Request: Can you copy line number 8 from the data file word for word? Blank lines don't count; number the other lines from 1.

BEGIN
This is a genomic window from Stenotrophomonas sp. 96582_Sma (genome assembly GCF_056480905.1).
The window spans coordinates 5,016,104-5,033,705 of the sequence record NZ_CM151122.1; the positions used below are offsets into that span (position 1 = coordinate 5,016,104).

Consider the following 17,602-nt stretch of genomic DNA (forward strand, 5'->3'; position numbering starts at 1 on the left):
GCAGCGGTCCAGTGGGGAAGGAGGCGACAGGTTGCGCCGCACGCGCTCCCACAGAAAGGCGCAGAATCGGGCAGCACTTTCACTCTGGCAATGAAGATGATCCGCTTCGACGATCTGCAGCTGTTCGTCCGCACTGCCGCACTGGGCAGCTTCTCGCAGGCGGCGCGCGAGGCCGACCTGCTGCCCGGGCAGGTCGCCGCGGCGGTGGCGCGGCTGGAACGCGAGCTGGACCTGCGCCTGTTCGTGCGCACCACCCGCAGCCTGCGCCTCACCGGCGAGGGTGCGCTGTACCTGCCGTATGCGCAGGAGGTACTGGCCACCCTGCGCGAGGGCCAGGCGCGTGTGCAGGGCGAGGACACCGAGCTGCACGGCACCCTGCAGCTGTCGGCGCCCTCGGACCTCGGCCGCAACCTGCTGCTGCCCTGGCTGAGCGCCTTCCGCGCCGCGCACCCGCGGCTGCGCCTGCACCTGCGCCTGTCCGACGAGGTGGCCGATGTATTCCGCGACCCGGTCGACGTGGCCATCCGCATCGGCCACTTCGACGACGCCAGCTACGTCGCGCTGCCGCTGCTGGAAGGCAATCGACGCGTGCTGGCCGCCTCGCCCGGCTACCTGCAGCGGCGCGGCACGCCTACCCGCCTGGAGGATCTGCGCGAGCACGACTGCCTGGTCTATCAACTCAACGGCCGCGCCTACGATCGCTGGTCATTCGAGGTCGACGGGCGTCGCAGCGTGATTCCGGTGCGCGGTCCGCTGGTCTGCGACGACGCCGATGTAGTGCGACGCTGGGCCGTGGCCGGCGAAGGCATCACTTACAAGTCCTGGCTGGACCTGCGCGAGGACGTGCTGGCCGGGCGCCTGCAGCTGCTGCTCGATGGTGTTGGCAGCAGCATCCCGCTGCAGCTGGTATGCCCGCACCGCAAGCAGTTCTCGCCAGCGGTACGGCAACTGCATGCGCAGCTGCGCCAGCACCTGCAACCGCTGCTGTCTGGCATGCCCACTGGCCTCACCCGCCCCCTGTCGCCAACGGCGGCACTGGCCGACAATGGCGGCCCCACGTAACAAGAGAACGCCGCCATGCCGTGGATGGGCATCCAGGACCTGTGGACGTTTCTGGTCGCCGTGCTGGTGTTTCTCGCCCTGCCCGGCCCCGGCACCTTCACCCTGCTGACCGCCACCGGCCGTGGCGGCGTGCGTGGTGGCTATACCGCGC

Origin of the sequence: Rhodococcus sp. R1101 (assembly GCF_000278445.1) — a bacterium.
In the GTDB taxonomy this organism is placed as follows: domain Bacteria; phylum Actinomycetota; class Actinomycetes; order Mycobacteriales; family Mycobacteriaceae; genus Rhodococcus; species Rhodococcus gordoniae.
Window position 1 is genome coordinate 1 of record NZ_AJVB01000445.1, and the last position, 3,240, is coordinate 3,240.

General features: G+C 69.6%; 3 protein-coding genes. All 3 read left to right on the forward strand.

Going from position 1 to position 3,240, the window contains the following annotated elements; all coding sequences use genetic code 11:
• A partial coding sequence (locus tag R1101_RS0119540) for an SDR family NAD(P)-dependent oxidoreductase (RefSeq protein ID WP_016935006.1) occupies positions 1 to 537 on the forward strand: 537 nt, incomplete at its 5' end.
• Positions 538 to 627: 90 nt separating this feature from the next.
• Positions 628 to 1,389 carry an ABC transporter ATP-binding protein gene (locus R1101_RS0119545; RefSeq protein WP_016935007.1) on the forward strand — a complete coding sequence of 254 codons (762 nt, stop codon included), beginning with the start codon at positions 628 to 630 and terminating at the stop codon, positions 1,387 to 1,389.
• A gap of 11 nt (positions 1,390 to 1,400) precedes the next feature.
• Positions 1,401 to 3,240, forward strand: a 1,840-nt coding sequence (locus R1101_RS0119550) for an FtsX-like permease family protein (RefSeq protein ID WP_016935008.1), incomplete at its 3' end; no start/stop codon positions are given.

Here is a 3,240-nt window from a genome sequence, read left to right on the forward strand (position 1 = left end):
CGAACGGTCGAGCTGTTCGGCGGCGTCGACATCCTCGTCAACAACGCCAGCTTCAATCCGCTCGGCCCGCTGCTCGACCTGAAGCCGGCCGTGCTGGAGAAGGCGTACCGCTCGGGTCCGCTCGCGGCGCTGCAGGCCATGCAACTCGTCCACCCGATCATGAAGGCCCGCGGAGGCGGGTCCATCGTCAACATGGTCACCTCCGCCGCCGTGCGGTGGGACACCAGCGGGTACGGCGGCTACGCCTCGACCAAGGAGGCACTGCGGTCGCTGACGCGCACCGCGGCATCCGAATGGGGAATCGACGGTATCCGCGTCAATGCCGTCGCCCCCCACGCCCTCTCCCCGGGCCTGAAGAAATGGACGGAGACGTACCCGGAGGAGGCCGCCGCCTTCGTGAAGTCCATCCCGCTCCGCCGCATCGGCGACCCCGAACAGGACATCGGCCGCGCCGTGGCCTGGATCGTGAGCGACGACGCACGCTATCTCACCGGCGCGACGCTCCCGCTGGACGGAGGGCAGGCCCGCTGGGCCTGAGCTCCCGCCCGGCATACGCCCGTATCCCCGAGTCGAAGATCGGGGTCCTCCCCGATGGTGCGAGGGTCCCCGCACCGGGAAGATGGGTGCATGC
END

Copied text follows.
General features: G+C 69.6%; 3 protein-coding genes. All 3 read left to right on the forward strand.